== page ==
jQuery iframe load() event?

Does anyone know if there is such a thing?

I have a iframe that's being inserted with $.ajax() and I want to do some stuff after the contents from the iframe are completely loaded:

....
 success: function(html){  // <-- html is the IFRAME (#theiframe)
          $(this).html(html);   // $(this) is the container element
          $(this).show();
          $('#theiframe').load(function(){
             alert('loaded!');
          } 
....

it works, but I see the IFRAME is loaded twice (the alert also shows twice).

Answers:

Answer

If possible, you'd be better off handling the load event within the iframe's document and calling out to a function in the containing document. This has the advantage of working in all browsers and only running once.

In the main document:

function iframeLoaded() {
    alert("Iframe loaded!");
}

In the iframe document:

window.onload = function() {
    parent.iframeLoaded();
}
Answer

Along the lines of Tim Down's answer but leveraging jQuery (mentioned by the OP) and loosely coupling the containing page and the iframe, you could do the following:

In the iframe:

<script>
    $(function() {
        var w = window;
        if (w.frameElement != null
                && w.frameElement.nodeName === "IFRAME"
                && w.parent.jQuery) {
            w.parent.jQuery(w.parent.document).trigger('iframeready');
        }
    });
</script>

In the containing page:

<script>
    function myHandler() {
        alert('iframe (almost) loaded');
    }
    $(document).on('iframeready', myHandler);
</script>

The iframe fires an event on the (potentially existing) parent window's document - please beware that the parent document needs a jQuery instance of itself for this to work. Then, in the parent window you attach a handler to react to that event.

This solution has the advantage of not breaking when the containing page does not contain the expected load handler. More generally speaking, it shouldn't be the concern of the iframe to know its surrounding environment.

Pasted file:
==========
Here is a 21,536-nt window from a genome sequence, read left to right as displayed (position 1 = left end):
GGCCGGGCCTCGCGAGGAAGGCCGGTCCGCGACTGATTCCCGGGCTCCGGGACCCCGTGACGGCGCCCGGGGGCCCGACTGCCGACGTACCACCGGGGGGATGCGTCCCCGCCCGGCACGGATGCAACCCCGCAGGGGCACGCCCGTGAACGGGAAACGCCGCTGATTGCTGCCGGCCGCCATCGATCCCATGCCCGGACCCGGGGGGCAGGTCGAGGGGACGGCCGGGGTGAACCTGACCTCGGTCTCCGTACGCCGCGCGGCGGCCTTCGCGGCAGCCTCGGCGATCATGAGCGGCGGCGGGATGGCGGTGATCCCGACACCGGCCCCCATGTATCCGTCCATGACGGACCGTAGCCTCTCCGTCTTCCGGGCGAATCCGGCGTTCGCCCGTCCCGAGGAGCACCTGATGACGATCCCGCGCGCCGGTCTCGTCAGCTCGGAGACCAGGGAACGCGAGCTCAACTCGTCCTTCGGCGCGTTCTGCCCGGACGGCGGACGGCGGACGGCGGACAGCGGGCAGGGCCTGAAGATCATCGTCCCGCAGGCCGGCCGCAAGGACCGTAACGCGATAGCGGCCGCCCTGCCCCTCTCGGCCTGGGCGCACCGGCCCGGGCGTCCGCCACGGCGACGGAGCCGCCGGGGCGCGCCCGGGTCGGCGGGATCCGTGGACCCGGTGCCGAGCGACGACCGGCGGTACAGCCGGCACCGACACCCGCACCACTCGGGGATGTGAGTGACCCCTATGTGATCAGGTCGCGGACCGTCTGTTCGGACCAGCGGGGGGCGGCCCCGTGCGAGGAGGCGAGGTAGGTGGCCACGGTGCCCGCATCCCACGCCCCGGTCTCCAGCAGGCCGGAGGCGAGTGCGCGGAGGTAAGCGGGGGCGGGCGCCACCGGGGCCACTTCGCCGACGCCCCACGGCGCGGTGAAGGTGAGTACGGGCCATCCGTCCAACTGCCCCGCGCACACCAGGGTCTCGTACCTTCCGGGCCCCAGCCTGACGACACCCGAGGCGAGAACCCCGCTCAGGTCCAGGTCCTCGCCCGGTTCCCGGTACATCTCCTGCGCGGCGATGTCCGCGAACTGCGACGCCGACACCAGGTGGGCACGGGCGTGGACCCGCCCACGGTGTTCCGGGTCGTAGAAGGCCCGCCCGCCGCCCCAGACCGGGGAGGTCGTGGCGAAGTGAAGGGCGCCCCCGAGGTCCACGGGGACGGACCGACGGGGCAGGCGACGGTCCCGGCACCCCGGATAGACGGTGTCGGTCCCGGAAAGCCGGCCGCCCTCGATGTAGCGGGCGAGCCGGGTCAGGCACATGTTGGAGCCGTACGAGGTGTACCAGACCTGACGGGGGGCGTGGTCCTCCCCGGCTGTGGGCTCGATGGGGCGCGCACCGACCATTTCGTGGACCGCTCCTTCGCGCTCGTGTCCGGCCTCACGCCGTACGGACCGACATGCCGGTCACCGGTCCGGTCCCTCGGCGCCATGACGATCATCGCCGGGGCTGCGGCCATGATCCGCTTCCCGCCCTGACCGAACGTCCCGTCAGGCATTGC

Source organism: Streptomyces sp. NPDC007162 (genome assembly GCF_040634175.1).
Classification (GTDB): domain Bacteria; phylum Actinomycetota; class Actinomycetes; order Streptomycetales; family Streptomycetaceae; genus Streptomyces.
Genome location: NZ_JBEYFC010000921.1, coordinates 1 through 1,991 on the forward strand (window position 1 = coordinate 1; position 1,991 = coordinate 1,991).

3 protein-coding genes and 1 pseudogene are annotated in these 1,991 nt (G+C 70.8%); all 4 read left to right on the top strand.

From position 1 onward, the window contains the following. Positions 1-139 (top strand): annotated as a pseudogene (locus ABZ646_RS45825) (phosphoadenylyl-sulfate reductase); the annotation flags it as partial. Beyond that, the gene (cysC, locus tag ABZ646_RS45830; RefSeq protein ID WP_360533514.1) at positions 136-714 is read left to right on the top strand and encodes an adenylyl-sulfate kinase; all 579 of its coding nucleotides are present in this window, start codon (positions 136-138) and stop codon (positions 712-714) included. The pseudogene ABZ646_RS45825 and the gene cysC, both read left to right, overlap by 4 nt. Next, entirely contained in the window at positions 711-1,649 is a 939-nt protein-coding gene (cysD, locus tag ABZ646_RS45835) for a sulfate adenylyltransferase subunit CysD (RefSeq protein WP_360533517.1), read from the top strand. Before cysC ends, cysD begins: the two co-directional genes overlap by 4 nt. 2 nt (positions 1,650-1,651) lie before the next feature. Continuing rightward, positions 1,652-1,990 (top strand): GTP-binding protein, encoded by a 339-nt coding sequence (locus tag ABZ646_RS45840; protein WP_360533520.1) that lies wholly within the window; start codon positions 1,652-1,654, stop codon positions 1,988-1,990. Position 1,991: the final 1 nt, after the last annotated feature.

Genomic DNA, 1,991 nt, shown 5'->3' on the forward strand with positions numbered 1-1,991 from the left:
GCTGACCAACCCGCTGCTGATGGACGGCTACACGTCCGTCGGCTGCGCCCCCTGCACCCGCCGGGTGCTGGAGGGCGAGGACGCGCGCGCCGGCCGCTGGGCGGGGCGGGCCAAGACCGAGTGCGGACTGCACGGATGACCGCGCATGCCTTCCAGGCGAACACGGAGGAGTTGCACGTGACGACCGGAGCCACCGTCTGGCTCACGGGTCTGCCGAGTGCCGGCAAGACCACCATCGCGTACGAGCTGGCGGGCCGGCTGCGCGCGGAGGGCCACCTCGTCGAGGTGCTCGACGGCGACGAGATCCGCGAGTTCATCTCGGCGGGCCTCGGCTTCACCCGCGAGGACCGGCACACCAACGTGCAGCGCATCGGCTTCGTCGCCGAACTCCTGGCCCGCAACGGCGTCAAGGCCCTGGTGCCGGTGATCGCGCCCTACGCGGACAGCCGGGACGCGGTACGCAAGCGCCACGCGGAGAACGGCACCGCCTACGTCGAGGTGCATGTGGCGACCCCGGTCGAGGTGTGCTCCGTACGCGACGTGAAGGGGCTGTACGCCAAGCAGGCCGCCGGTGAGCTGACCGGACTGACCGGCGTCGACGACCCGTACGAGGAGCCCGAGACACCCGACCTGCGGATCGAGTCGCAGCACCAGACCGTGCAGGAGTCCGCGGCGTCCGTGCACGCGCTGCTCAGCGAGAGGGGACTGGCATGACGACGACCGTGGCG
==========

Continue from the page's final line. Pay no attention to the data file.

Please note, that we're leveraging the DOM ready event to fire the event - which should be suitable for most use cases. If it's not, simply attach the event trigger line to the window's load event like so:

$(window).on('load', function() { ... });
Answer

That's the same behavior I've seen: iframe's load() will fire first on an empty iframe, then the second time when your page is loaded.

Edit: Hmm, interesting. You could increment a counter in your event handler, and a) ignore the first load event, or b) ignore any duplicate load event.

Answer

You may use the jquery's Contents method to get the content of the iframe.

Answer

If you want it to be more generic and independent, you can use cookie. Iframe content can set a cookie. With jquery.cookie and a timer (or in this case javascript timer), you can check if the cookie is set each second or so.

//token should be a unique random value which is also sent to ifame to get set
iframeLoadCheckTimer = window.setInterval(function () {
        cookieValue = $.cookie('iframeToken');  
        if (cookieValue == token)
        {
            window.clearInterval(iframeLoadCheckTimer );
            $.cookie('iframeToken', null, {
                expires: 1, 
                path: '/'
         });
        }
 }, 1000);
Answer

Without code in iframe + animate:

<script src="https://ajax.googleapis.com/ajax/libs/jquery/3.1.0/jquery.min.js"></script>
<script language="javascript" type="text/javascript">

function resizeIframe(obj) {

    jQuery(document).ready(function($) {

        $(obj).animate({height: obj.contentWindow.document.body.scrollHeight + 'px'}, 500)

    });

}    
</script>
<iframe width="100%" src="iframe.html" height="0" frameborder="0" scrolling="no" onload="resizeIframe(this)" >
Answer

use iframe onload event

$('#theiframe').on("load", function() {
    alert(1);
});

Tags

Recent Questions

Top Questions

Home Tags Terms of Service Privacy Policy DMCA Contact Us Javascript

©2020 All rights reserved.